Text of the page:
With an upset China watching closely, Tibetan spiritual leader, the Dalai Lama, has begun a week-long visit to India’s northeastern state of Arunachal Pradesh. The visit has raised the hackles in Beijing and looks set to fuel fresh tensions in Sino-Indian ties. Brushing aside Beijing’s strong objections, India has asked China to refrain from stoking “an artificial controversy” around the Dalai Lama’s visit to Arunachal Pradesh, a region in the eastern Himalayas China claims as its own and regularly denounces foreign leaders’ visits to the place as attempts to bolster India’s territorial claims. India has consistently maintained that Arunachal Pradesh is its integral part and that China should respect that.
China warns of “severe consequences”
Four days ago, the Chinese Foreign Ministry spokesman Lu Kang had told the media in Beijing that “China resolutely opposes the 14th Dalai Lama visiting border regions disputed by China and India” and warned that this would “seriously damage” bilateral relations. He dubbed the Dalai Lama as a “dangerous separatist” and urged India to “avoid taking any actions that would further complicate the border issue.” On April 4, the Chinese state media reacted vehemently, saying India “is deliberately risking confrontation” with China by allowing the Dalai Lama to visit Arunachal Pradesh and warned that there will be “severe consequences” in bilateral ties if the visit was allowed.
In this backdrop, India’s External Affairs Ministry came out with a statement that pointed out that the exiled 81-year-old Tibetan spiritual leader had visited Arunachal Pradesh in the past and that “no additional colour should be ascribed to his religious and spiritual activities and visits to various states of India.” The Dalai Lama “is deeply respected by Indian people and “the government, therefore, urges that no artificial controversy should be created around his present visit to Arunachal Pradesh,” the ministry said.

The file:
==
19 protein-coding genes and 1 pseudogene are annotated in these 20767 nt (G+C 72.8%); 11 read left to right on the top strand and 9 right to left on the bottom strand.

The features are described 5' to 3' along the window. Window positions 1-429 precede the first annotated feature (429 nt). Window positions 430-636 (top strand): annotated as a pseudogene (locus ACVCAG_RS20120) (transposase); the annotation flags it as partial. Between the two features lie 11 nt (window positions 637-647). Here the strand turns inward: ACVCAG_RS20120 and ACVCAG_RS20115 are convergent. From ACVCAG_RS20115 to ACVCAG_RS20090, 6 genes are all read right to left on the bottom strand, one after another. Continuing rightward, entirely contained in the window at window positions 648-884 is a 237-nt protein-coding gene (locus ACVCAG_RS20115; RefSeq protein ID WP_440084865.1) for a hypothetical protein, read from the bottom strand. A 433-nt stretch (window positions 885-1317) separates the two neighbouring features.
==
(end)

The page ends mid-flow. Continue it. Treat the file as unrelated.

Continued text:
“No meddling in India’s internal affairs”
In his forthright remarks, India’s junior minister Home Kiren Rijiju asked China not to interfere in India’s internal affairs by opposing the Dalai Lama’s visit to Arunachal Pradesh. He underlined that India never questioned the sovereignty of China and adhered to “One China” policy and so we expect China not to interfere in India’s internal affairs.” He said that as a democratic and secular country, India cannot restrict or stop the movement or programmes of any spiritual leader to any part of the country.
For his part, the Dalai Lama also described his visit to Arunachal Pradesh as aimed at promoting religious harmony. He had last visited the famous Tawa monastery in Arunachal Pradesh in 2009. The monastery holds a special place in the spiritual leader’s heart as it was at this Buddhist shrine where he had briefly stayed after fleeing Tibet in 1959 following a failed uprising against the Chinese rule. A couple of days ago, he had said that he was happy to be back in a region that revived his memories of his escape from Tibet in fear of his life as China had rushed troops into Tibet to crush the uprising. He also recalled the warm welcome he got when he arrived and the Indian government offered him a base in the picturesque Dharamsala town of what is now Himachal Pradesh state where he set up a “government-in-exile,” much to the chagrin of China.
The trip by the Dalai Lama to Arunachal Pradesh is expected to ratchet up tensions between New Delhi and Beijing, which are already festering over a host of strategic issues such as the long-standing unsettled border demarcation between India and China, China’s growing ties with Pakistan and some other South Asian countries like Bangladesh, Nepal, Sri Lanka and the Maldives which India considers as its own backyard. Analysts say that while India officially would not like any political colour to be attributed to the Dalai Lama’s visit, it is sending a clear message that China has not respected India’s sensitivities in Pakistan-Occupied Kashmir by including the disputed territory in the China-Pakistan Economic Corridor.
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